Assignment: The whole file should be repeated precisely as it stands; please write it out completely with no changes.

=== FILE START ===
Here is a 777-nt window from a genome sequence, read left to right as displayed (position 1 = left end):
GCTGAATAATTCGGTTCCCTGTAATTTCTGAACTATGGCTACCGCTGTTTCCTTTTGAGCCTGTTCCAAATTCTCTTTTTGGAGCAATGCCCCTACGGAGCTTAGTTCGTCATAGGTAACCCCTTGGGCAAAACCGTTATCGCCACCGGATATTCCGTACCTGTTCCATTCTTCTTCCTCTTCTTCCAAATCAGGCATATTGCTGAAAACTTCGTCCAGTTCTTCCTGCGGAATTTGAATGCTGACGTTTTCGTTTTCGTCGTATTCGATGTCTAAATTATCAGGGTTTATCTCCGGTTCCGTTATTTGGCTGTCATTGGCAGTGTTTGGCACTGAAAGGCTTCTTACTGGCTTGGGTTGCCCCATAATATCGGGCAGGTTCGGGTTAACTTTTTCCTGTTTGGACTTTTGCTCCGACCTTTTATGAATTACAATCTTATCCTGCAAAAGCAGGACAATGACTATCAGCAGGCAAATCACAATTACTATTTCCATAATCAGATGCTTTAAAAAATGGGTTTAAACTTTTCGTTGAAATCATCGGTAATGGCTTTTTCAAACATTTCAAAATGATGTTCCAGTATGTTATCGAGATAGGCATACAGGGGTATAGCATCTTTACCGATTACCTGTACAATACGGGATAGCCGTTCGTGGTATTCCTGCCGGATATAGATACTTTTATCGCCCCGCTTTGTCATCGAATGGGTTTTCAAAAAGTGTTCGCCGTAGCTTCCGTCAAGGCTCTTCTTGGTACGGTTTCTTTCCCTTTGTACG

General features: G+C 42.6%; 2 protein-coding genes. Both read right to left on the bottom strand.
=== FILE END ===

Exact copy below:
Here is a 777-nt window from a genome sequence, read left to right as displayed (position 1 = left end):
GCTGAATAATTCGGTTCCCTGTAATTTCTGAACTATGGCTACCGCTGTTTCCTTTTGAGCCTGTTCCAAATTCTCTTTTTGGAGCAATGCCCCTACGGAGCTTAGTTCGTCATAGGTAACCCCTTGGGCAAAACCGTTATCGCCACCGGATATTCCGTACCTGTTCCATTCTTCTTCCTCTTCTTCCAAATCAGGCATATTGCTGAAAACTTCGTCCAGTTCTTCCTGCGGAATTTGAATGCTGACGTTTTCGTTTTCGTCGTATTCGATGTCTAAATTATCAGGGTTTATCTCCGGTTCCGTTATTTGGCTGTCATTGGCAGTGTTTGGCACTGAAAGGCTTCTTACTGGCTTGGGTTGCCCCATAATATCGGGCAGGTTCGGGTTAACTTTTTCCTGTTTGGACTTTTGCTCCGACCTTTTATGAATTACAATCTTATCCTGCAAAAGCAGGACAATGACTATCAGCAGGCAAATCACAATTACTATTTCCATAATCAGATGCTTTAAAAAATGGGTTTAAACTTTTCGTTGAAATCATCGGTAATGGCTTTTTCAAACATTTCAAAATGATGTTCCAGTATGTTATCGAGATAGGCATACAGGGGTATAGCATCTTTACCGATTACCTGTACAATACGGGATAGCCGTTCGTGGTATTCCTGCCGGATATAGATACTTTTATCGCCCCGCTTTGTCATCGAATGGGTTTTCAAAAAGTGTTCGCCGTAGCTTCCGTCAAGGCTCTTCTTGGTACGGTTTCTTTCCCTTTGTACG

General features: G+C 42.6%; 2 protein-coding genes. Both read right to left on the bottom strand.